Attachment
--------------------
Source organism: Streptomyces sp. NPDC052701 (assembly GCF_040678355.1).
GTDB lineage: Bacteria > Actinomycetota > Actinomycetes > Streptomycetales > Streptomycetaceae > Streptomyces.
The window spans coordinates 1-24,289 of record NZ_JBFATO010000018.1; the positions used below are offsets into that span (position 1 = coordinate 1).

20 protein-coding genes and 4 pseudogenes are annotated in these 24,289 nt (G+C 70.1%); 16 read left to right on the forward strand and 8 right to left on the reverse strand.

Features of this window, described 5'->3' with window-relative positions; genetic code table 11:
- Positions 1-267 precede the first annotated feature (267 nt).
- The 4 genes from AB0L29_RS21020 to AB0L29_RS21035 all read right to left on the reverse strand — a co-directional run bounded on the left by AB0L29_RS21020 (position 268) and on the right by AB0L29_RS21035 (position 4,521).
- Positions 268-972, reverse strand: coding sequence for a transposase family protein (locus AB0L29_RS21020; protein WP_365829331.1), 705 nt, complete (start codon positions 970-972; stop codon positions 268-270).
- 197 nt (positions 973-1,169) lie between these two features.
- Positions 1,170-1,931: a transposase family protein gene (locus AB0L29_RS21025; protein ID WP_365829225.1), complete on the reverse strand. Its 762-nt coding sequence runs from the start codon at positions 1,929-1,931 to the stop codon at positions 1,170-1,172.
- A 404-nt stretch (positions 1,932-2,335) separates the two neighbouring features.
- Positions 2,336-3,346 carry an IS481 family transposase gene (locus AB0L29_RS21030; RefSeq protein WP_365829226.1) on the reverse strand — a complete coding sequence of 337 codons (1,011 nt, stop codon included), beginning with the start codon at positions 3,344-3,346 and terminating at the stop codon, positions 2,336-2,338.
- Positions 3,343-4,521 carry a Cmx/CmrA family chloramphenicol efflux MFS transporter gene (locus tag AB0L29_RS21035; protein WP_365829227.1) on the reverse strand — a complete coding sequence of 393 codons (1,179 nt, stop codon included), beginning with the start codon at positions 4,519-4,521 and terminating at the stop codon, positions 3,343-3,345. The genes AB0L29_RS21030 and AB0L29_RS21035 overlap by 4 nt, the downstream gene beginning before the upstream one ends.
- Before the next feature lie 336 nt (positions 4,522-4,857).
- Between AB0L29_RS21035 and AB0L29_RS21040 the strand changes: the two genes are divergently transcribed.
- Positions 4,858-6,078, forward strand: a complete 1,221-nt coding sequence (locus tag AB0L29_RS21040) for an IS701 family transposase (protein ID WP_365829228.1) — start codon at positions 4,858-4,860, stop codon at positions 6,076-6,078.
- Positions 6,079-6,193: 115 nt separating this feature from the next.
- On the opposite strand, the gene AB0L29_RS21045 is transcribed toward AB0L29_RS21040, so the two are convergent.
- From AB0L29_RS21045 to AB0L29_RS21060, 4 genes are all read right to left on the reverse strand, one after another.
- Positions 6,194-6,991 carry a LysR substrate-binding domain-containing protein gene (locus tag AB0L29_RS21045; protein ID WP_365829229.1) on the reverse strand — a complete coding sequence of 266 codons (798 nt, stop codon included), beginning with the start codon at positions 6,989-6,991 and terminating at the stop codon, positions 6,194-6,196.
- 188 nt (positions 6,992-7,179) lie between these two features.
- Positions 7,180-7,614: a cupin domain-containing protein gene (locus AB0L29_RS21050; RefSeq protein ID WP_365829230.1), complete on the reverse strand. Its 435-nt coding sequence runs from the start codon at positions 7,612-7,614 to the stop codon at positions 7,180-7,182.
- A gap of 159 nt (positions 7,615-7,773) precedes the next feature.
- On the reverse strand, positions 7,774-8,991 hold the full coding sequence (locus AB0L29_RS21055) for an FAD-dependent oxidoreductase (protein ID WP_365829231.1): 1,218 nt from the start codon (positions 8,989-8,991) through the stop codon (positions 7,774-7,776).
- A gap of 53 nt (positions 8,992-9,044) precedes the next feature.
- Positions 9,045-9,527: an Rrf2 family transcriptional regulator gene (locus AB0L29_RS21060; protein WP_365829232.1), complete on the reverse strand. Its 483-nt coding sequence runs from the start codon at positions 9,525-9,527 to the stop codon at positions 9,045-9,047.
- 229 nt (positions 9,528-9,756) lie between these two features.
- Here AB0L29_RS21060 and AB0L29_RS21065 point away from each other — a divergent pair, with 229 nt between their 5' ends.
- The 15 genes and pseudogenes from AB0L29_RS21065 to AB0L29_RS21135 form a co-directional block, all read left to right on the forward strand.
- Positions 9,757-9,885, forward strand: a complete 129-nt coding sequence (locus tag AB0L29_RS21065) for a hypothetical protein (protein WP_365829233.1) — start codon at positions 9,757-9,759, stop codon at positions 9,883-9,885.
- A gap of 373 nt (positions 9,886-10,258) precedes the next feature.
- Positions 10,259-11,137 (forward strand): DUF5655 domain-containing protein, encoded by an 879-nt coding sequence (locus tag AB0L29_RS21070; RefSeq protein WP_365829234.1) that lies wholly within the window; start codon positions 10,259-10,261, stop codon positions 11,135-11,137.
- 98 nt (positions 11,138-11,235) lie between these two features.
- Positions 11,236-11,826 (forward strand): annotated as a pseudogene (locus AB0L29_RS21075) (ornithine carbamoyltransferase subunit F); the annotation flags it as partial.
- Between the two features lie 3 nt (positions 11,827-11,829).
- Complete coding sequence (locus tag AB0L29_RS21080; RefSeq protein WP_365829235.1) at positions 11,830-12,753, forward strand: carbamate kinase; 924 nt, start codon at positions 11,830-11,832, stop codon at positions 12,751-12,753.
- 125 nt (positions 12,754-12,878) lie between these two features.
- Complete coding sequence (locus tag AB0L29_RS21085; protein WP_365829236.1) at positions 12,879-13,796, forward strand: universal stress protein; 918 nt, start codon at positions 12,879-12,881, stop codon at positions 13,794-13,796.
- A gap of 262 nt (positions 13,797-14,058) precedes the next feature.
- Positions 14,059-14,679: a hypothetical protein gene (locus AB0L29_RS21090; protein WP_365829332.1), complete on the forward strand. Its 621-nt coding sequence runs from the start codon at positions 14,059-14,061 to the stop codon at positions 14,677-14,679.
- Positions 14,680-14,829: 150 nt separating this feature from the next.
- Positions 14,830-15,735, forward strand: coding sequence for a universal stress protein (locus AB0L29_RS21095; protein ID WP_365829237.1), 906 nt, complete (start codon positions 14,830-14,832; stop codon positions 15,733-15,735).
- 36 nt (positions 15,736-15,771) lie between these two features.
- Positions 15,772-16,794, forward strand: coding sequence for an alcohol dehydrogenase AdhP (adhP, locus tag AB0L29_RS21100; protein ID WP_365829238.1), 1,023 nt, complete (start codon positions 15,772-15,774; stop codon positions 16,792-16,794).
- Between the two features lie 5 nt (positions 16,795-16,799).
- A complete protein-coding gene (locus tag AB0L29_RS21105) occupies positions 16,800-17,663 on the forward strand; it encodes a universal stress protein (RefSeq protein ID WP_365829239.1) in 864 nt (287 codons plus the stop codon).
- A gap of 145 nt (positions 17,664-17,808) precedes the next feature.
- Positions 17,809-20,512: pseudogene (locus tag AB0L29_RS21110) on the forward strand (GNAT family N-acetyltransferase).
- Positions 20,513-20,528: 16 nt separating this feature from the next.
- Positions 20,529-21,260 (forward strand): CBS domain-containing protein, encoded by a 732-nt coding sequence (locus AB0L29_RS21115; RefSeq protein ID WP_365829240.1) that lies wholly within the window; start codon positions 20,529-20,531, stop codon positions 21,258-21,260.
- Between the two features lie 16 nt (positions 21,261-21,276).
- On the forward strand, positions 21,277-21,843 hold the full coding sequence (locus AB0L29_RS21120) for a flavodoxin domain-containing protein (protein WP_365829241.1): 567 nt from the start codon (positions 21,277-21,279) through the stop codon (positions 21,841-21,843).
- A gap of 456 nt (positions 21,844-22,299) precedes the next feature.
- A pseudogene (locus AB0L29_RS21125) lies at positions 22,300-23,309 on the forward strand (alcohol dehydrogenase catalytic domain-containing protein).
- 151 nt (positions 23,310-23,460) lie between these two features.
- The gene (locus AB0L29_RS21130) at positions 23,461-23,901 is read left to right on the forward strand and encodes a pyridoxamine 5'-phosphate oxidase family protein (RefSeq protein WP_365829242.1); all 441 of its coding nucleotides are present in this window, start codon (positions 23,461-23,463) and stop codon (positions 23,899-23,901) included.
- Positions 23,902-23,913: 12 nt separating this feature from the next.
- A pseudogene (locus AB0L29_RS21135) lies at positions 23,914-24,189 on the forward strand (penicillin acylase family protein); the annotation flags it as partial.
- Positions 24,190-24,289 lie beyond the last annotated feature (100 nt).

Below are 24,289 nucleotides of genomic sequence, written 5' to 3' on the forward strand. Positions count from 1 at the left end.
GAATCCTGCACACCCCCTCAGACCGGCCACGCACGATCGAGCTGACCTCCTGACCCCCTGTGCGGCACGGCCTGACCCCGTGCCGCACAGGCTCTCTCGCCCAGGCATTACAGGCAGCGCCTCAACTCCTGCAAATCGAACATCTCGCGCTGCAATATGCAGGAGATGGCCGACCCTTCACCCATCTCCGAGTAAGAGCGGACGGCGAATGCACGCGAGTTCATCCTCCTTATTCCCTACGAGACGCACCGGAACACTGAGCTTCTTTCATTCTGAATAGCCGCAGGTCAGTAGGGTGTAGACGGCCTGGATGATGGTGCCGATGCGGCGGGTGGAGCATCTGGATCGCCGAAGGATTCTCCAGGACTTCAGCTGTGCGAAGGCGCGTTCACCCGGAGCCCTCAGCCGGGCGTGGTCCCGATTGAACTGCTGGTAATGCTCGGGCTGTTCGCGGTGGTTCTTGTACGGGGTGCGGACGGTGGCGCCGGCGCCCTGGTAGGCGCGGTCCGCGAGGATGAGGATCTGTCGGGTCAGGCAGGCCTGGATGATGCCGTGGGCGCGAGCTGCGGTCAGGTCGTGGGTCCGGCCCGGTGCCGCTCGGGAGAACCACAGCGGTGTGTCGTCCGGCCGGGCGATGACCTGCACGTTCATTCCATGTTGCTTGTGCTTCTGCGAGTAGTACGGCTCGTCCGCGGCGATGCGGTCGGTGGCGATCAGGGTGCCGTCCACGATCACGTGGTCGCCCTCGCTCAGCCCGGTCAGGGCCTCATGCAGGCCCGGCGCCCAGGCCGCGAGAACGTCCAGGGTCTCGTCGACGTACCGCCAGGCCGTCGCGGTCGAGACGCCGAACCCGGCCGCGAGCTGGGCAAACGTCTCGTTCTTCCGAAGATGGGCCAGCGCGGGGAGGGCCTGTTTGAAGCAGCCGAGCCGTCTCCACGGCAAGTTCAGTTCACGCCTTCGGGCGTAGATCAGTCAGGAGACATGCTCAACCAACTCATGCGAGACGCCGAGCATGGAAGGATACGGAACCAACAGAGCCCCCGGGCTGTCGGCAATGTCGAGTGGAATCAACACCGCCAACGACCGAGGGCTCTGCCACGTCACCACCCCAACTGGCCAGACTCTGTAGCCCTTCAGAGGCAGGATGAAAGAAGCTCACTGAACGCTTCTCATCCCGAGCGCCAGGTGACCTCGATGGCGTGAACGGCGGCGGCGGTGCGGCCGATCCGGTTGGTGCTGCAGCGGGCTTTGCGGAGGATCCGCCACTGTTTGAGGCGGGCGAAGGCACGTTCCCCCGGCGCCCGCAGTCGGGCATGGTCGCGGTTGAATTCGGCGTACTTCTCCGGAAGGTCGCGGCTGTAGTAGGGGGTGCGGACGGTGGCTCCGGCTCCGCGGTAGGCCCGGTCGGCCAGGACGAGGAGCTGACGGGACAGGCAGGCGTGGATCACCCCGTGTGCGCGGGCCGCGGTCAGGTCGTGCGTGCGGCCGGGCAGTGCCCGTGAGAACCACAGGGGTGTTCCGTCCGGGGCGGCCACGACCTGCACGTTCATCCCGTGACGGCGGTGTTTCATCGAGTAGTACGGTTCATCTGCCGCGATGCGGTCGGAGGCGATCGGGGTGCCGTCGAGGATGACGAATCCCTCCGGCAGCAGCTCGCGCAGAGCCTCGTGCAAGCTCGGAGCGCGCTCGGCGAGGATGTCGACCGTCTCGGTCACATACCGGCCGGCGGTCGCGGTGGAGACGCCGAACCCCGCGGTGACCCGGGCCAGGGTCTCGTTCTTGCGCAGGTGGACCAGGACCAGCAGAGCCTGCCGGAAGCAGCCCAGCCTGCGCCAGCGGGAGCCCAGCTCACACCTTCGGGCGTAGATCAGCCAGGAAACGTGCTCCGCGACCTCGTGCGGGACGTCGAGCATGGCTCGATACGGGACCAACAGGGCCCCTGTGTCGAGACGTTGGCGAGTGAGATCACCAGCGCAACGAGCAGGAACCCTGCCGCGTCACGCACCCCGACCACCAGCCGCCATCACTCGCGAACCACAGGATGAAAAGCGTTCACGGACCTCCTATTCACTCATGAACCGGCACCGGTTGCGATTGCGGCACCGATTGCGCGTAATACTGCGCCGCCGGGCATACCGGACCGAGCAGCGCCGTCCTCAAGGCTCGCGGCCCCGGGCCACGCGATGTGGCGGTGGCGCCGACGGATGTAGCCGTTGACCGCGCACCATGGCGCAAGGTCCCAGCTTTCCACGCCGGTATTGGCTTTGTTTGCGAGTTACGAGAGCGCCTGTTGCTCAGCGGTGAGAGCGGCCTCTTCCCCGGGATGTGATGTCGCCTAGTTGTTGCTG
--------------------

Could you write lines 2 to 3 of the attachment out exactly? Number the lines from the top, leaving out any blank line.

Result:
GTDB lineage: Bacteria > Actinomycetota > Actinomycetes > Streptomycetales > Streptomycetaceae > Streptomyces.
The window spans coordinates 1-24,289 of record NZ_JBFATO010000018.1; the positions used below are offsets into that span (position 1 = coordinate 1).